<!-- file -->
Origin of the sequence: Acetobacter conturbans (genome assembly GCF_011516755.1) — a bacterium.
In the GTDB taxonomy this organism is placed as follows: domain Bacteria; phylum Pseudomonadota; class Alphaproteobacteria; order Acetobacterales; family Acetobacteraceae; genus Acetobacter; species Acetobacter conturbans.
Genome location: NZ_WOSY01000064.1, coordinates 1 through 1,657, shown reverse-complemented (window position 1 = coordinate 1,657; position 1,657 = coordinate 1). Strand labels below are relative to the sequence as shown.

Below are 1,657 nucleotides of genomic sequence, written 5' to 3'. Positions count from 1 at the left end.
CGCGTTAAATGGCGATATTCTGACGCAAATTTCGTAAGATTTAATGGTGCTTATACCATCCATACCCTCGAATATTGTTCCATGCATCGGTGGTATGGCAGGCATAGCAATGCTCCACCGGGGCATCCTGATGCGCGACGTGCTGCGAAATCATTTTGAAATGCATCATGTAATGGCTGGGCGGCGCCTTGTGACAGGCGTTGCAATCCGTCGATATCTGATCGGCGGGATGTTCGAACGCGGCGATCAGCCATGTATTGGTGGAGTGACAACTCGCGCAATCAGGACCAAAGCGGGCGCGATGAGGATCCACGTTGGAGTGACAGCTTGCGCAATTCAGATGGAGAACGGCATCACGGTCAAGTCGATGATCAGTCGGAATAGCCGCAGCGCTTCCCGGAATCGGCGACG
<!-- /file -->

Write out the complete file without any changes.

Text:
Origin of the sequence: Acetobacter conturbans (genome assembly GCF_011516755.1) — a bacterium.
In the GTDB taxonomy this organism is placed as follows: domain Bacteria; phylum Pseudomonadota; class Alphaproteobacteria; order Acetobacterales; family Acetobacteraceae; genus Acetobacter; species Acetobacter conturbans.
Genome location: NZ_WOSY01000064.1, coordinates 1 through 1,657, shown reverse-complemented (window position 1 = coordinate 1,657; position 1,657 = coordinate 1). Strand labels below are relative to the sequence as shown.

Below are 1,657 nucleotides of genomic sequence, written 5' to 3'. Positions count from 1 at the left end.
CGCGTTAAATGGCGATATTCTGACGCAAATTTCGTAAGATTTAATGGTGCTTATACCATCCATACCCTCGAATATTGTTCCATGCATCGGTGGTATGGCAGGCATAGCAATGCTCCACCGGGGCATCCTGATGCGCGACGTGCTGCGAAATCATTTTGAAATGCATCATGTAATGGCTGGGCGGCGCCTTGTGACAGGCGTTGCAATCCGTCGATATCTGATCGGCGGGATGTTCGAACGCGGCGATCAGCCATGTATTGGTGGAGTGACAACTCGCGCAATCAGGACCAAAGCGGGCGCGATGAGGATCCACGTTGGAGTGACAGCTTGCGCAATTCAGATGGAGAACGGCATCACGGTCAAGTCGATGATCAGTCGGAATAGCCGCAGCGCTTCCCGGAATCGGCGACG